Not every great idea pans out. When expectations don’t meet reality, entrepreneurs may be tempted to use their charisma and talent with narrative to blur the truth. This is when the bold initial storytelling can quickly come under fire as investors, customers, business partners and regulators start asking concrete questions and demand interim proof that the groundbreaking product or innovative business model works.

At this stage, entrepreneurs can no longer keep their communications vague, and some founders resort to omitting, embellishing, fabricating or misrepresenting the truth. Once entrepreneurs have publicly committed to a course of action and attracted key audiences and investors with an ambitious vision, it’s much harder to pivot to a more modest proposal.

In the case of Theranos, such misrepresentations were potentially deadly: When Theranos blood tests were rolled out at Walgreens in Arizona, false positives and negatives put hundreds of patients at risk of failing to treat a dangerous condition — or treating one they didn’t have. Theranos founder Elizabeth Holmes let the tests go ahead, knowing that her machines were deficient.

The desire to meet expectations can also lead to doubling down on lies and even adding more in the form of “stretch goals” — further escalations of promises to mask the original deceit. Employees at Fyre Festival, for example, have reported that founder Billy McFarland began promising ever more fanciful luxury accommodation, while his team lacked the resources to deliver the villas that had already been sold to festival goers.

Employees often support or enable such fabrications, sometimes from fear of rocking the boat, sometimes because they are themselves emotionally and financially invested in the vision. Some investors might even encourage the entrepreneur to “fake it till you make it” — a popular ethos in Silicon Valley, where overpromising is expected and part of the culture.

But when entrepreneurial deception is uncovered, the same stakeholders who turned a blind eye or were complicit are usually keen to place all the blame on the entrepreneur, reducing a culture of collusion and wishful thinking to a single bad apple.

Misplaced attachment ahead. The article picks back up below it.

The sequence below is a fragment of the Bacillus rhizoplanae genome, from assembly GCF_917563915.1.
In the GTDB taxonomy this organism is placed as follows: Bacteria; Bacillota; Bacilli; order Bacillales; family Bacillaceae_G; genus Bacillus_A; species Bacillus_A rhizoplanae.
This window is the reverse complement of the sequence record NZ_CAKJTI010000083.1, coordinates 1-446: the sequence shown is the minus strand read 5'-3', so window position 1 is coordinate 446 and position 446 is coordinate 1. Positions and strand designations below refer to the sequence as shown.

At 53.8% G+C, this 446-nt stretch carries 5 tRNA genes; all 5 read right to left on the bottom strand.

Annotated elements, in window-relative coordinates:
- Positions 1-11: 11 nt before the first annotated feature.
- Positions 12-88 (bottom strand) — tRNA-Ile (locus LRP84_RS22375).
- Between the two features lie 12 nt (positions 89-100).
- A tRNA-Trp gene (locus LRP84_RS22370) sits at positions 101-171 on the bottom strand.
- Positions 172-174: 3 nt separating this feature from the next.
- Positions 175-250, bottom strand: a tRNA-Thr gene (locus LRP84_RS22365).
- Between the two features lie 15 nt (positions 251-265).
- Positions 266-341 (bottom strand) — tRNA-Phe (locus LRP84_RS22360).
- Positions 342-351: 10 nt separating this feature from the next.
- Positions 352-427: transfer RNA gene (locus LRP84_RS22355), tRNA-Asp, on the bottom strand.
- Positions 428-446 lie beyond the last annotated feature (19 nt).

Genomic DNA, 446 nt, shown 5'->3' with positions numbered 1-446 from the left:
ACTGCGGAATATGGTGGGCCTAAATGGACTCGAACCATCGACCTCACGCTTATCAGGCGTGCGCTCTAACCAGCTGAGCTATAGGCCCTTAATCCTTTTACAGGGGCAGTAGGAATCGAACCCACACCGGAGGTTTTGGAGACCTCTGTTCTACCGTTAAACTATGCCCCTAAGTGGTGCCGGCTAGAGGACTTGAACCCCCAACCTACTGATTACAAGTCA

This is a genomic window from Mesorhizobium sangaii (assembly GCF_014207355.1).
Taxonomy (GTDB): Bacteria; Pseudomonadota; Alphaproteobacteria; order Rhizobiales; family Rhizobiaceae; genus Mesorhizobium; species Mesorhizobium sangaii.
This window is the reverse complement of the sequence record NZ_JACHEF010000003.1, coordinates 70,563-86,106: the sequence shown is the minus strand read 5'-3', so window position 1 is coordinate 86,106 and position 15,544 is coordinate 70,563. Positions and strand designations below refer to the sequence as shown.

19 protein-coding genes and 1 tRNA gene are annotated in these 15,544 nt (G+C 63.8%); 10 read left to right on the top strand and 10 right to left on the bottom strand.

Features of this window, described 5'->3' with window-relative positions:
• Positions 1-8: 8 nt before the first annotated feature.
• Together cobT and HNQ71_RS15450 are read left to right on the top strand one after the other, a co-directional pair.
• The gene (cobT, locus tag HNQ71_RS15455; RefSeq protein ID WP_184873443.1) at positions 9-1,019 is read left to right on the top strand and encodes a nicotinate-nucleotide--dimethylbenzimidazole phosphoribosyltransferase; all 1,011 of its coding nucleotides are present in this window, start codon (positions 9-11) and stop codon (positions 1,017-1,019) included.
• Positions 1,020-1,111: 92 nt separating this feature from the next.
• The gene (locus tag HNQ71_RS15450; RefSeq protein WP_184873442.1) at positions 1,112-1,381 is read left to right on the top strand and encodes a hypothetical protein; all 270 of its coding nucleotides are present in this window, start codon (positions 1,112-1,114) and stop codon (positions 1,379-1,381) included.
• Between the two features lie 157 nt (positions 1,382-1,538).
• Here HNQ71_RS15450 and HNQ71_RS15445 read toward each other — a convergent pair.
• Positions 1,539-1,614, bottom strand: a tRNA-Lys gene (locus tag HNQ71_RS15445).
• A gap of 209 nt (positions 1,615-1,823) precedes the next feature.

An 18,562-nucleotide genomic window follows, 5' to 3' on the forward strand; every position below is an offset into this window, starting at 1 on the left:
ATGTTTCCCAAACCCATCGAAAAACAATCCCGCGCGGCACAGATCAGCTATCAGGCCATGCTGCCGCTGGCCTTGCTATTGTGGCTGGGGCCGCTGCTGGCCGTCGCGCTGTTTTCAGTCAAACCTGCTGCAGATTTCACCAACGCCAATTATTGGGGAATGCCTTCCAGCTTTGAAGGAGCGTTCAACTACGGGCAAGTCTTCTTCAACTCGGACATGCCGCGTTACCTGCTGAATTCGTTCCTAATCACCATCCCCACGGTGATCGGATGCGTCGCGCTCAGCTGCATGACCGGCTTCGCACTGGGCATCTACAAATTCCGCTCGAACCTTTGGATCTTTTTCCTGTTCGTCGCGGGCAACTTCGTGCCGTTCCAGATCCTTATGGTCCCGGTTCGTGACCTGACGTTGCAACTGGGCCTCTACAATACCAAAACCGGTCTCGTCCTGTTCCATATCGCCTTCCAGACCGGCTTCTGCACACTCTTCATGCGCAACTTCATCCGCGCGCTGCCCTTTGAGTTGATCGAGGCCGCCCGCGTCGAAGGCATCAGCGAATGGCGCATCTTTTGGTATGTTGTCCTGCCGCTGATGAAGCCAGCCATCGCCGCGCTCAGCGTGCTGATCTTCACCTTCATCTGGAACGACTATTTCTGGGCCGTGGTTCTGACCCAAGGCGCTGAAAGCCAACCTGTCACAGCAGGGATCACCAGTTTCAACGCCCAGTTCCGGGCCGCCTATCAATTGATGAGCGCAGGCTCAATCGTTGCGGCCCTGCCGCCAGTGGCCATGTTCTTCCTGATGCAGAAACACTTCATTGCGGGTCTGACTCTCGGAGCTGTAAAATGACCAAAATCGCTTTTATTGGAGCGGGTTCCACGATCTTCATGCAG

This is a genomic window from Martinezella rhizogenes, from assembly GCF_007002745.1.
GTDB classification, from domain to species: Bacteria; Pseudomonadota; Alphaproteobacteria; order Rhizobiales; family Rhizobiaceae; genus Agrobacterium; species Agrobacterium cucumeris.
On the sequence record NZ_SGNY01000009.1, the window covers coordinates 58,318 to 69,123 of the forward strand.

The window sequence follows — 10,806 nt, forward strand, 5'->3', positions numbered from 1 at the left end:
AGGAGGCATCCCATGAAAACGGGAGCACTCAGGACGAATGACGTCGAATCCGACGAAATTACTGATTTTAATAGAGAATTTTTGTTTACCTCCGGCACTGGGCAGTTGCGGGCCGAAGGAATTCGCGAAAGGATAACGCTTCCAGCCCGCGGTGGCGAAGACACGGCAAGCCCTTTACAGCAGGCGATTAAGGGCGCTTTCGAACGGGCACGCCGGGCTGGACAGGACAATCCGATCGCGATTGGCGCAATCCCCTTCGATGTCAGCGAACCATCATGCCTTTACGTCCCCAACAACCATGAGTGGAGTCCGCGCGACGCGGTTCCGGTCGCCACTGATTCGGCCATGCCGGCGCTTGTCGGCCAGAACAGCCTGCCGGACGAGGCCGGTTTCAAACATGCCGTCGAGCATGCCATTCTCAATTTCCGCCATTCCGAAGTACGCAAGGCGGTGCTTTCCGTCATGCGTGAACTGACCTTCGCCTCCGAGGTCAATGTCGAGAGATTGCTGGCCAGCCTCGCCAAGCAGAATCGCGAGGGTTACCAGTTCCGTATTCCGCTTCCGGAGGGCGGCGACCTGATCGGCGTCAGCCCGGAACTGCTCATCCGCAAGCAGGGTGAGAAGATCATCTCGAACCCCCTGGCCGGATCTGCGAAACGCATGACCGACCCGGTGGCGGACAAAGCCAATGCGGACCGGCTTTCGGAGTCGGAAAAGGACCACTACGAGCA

Stage 3: Losing legitimacy

 “All I did was try to build a company. Failure isn’t the same thing as fraud.”

Entrepreneurs frequently use some variation of this line when the truth comes out and they are faced with the legal, regulatory or financial consequences of their actions. The line between failure and fraud is, at times, razor thin.

Audiences, including investors, business partners and employees, can play an active role in drawing that line by staying alert, asking the hard questions, doing due diligence and not getting swept up in the initial optimistic framing.

This new paper offers a vital counterbalance to overly hopeful narratives in entrepreneurship. By understanding how entrepreneurial deception works, we can reassess the culture of overambitious claims that start the cycle.

Entrepreneurship can have a transformative impact on industries and society, bringing about economic and social change. There is a dark side where con artists can thrive, and a gray zone where even well-meaning entrepreneurs fall victim to the culture of hype and overpromising. Building a cleaner entrepreneurial culture is a job for everyone.

About the research
The authors propose a new theoretical model that explains the process of entrepreneurial deception, drawing on the literature around framing endeavors and temporal construal.

[This article has been reproduced with permission from IESE Business School. www.iese.edu/ Views expressed are personal.]